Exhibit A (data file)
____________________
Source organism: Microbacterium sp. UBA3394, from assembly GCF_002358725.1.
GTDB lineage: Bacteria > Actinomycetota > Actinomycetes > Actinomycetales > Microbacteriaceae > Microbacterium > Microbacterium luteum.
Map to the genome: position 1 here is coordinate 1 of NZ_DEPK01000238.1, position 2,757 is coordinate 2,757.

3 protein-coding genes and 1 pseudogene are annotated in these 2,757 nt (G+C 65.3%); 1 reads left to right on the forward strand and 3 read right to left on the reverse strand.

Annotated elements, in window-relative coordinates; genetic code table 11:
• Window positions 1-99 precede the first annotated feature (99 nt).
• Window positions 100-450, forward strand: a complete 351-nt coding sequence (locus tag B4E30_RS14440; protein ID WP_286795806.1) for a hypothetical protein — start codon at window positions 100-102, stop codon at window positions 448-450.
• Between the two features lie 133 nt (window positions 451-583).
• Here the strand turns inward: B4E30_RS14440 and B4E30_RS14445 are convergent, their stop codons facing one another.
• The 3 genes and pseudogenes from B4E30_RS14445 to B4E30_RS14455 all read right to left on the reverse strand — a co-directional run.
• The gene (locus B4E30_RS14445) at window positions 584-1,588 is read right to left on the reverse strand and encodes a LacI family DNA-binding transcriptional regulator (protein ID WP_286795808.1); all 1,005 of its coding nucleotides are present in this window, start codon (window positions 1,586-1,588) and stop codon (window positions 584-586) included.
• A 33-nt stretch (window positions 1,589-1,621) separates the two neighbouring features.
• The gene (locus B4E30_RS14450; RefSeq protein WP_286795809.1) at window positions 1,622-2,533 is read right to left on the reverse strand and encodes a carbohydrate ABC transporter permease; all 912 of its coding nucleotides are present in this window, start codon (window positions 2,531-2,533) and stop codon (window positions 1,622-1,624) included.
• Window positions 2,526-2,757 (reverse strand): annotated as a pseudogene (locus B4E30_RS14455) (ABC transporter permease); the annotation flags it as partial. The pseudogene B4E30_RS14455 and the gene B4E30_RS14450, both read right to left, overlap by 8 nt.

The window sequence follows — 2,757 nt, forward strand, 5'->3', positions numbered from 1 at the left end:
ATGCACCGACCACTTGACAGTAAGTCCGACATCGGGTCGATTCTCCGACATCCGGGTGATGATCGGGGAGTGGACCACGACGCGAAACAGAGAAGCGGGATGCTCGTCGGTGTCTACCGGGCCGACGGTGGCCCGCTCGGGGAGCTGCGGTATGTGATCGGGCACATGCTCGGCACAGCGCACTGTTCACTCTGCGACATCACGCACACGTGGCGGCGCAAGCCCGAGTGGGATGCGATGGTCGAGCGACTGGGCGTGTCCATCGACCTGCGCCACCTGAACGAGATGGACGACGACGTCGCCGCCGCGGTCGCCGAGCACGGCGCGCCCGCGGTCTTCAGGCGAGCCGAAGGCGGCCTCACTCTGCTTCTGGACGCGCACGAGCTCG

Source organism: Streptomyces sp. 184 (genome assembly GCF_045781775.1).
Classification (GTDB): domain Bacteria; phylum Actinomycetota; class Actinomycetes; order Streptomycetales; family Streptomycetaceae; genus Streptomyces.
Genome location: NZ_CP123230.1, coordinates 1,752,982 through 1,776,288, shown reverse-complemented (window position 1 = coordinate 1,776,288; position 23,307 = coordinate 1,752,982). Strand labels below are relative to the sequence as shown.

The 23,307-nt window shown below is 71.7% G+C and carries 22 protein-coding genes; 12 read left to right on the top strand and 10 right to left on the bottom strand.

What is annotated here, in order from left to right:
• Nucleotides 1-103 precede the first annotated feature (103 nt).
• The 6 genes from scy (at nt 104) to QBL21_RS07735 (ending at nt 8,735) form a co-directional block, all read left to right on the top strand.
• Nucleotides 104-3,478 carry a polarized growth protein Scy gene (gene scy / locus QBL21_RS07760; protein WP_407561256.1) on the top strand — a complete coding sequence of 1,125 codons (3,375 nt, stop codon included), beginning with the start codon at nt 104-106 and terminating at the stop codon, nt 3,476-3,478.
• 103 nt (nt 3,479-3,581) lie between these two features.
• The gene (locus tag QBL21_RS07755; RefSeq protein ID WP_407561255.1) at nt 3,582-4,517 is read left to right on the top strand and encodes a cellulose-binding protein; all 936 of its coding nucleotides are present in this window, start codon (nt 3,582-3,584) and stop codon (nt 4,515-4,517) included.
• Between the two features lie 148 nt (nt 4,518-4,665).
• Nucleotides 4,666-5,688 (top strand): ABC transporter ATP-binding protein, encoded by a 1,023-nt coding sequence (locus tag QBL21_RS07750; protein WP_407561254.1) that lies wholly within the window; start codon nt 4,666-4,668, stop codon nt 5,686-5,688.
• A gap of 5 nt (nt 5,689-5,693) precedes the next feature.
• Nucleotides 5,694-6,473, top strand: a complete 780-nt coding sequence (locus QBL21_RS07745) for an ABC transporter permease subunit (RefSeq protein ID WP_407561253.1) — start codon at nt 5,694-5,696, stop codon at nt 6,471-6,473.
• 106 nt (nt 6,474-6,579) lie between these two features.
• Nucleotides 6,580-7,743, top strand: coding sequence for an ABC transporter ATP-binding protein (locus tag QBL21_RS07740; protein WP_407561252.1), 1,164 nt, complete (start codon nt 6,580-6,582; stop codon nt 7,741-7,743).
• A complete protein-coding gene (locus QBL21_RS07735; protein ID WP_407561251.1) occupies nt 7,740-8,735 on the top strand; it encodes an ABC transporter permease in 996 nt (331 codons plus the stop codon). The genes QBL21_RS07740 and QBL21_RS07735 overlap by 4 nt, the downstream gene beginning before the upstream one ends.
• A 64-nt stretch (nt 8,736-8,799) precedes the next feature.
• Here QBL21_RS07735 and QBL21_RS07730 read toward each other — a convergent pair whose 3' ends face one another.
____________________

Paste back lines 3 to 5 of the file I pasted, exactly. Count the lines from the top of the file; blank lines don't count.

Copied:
Map to the genome: position 1 here is coordinate 1 of NZ_DEPK01000238.1, position 2,757 is coordinate 2,757.

3 protein-coding genes and 1 pseudogene are annotated in these 2,757 nt (G+C 65.3%); 1 reads left to right on the forward strand and 3 read right to left on the reverse strand.

Annotated elements, in window-relative coordinates; genetic code table 11: